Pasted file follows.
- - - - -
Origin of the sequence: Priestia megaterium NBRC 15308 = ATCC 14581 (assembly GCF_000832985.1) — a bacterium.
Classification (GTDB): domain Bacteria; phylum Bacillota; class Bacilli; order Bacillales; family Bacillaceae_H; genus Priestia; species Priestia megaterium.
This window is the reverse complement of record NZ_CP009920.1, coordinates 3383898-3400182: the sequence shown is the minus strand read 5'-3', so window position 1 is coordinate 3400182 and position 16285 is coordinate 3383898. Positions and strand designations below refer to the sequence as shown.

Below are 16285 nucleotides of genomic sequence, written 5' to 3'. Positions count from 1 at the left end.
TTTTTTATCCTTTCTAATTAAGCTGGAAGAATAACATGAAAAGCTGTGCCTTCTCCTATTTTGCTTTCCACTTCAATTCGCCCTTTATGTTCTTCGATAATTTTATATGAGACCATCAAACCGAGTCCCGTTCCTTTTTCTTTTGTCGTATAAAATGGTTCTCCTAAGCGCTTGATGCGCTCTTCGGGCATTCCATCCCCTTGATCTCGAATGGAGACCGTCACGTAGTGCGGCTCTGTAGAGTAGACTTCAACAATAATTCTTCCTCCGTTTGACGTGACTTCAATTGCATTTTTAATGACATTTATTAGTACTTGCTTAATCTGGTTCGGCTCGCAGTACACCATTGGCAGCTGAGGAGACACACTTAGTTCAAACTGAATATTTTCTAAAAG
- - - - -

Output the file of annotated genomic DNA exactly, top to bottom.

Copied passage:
Origin of the sequence: Priestia megaterium NBRC 15308 = ATCC 14581 (assembly GCF_000832985.1) — a bacterium.
Classification (GTDB): domain Bacteria; phylum Bacillota; class Bacilli; order Bacillales; family Bacillaceae_H; genus Priestia; species Priestia megaterium.
This window is the reverse complement of record NZ_CP009920.1, coordinates 3383898-3400182: the sequence shown is the minus strand read 5'-3', so window position 1 is coordinate 3400182 and position 16285 is coordinate 3383898. Positions and strand designations below refer to the sequence as shown.

Below are 16285 nucleotides of genomic sequence, written 5' to 3'. Positions count from 1 at the left end.
TTTTTTATCCTTTCTAATTAAGCTGGAAGAATAACATGAAAAGCTGTGCCTTCTCCTATTTTGCTTTCCACTTCAATTCGCCCTTTATGTTCTTCGATAATTTTATATGAGACCATCAAACCGAGTCCCGTTCCTTTTTCTTTTGTCGTATAAAATGGTTCTCCTAAGCGCTTGATGCGCTCTTCGGGCATTCCATCCCCTTGATCTCGAATGGAGACCGTCACGTAGTGCGGCTCTGTAGAGTAGACTTCAACAATAATTCTTCCTCCGTTTGACGTGACTTCAATTGCATTTTTAATGACATTTATTAGTACTTGCTTAATCTGGTTCGGCTCGCAGTACACCATTGGCAGCTGAGGAGACACACTTAGTTCAAACTGAATATTTTCTAAAAG